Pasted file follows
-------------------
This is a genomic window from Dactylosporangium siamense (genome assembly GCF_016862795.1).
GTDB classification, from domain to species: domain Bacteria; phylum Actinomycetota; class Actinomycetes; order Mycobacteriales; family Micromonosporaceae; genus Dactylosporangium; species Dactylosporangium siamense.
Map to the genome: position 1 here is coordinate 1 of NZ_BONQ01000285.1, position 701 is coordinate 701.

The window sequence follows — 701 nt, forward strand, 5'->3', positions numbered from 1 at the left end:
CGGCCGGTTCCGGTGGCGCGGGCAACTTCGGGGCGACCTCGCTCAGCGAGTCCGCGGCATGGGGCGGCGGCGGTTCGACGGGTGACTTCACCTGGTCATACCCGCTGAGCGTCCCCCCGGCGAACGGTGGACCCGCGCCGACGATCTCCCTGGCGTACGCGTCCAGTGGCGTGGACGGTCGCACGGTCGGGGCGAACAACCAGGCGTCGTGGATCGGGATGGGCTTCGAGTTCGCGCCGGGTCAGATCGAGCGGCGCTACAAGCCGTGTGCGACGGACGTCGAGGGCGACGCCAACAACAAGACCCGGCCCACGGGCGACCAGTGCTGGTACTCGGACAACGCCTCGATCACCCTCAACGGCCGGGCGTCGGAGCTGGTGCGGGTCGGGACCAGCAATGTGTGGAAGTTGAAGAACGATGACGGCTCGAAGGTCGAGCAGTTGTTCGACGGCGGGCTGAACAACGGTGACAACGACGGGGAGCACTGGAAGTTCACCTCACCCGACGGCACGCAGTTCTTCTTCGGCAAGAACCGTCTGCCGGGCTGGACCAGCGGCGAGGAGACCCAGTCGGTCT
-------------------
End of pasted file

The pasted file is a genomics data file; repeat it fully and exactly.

This is a genomic window from Dactylosporangium siamense (genome assembly GCF_016862795.1).
GTDB classification, from domain to species: domain Bacteria; phylum Actinomycetota; class Actinomycetes; order Mycobacteriales; family Micromonosporaceae; genus Dactylosporangium; species Dactylosporangium siamense.
Map to the genome: position 1 here is coordinate 1 of NZ_BONQ01000285.1, position 701 is coordinate 701.

The window sequence follows — 701 nt, forward strand, 5'->3', positions numbered from 1 at the left end:
CGGCCGGTTCCGGTGGCGCGGGCAACTTCGGGGCGACCTCGCTCAGCGAGTCCGCGGCATGGGGCGGCGGCGGTTCGACGGGTGACTTCACCTGGTCATACCCGCTGAGCGTCCCCCCGGCGAACGGTGGACCCGCGCCGACGATCTCCCTGGCGTACGCGTCCAGTGGCGTGGACGGTCGCACGGTCGGGGCGAACAACCAGGCGTCGTGGATCGGGATGGGCTTCGAGTTCGCGCCGGGTCAGATCGAGCGGCGCTACAAGCCGTGTGCGACGGACGTCGAGGGCGACGCCAACAACAAGACCCGGCCCACGGGCGACCAGTGCTGGTACTCGGACAACGCCTCGATCACCCTCAACGGCCGGGCGTCGGAGCTGGTGCGGGTCGGGACCAGCAATGTGTGGAAGTTGAAGAACGATGACGGCTCGAAGGTCGAGCAGTTGTTCGACGGCGGGCTGAACAACGGTGACAACGACGGGGAGCACTGGAAGTTCACCTCACCCGACGGCACGCAGTTCTTCTTCGGCAAGAACCGTCTGCCGGGCTGGACCAGCGGCGAGGAGACCCAGTCGGTCT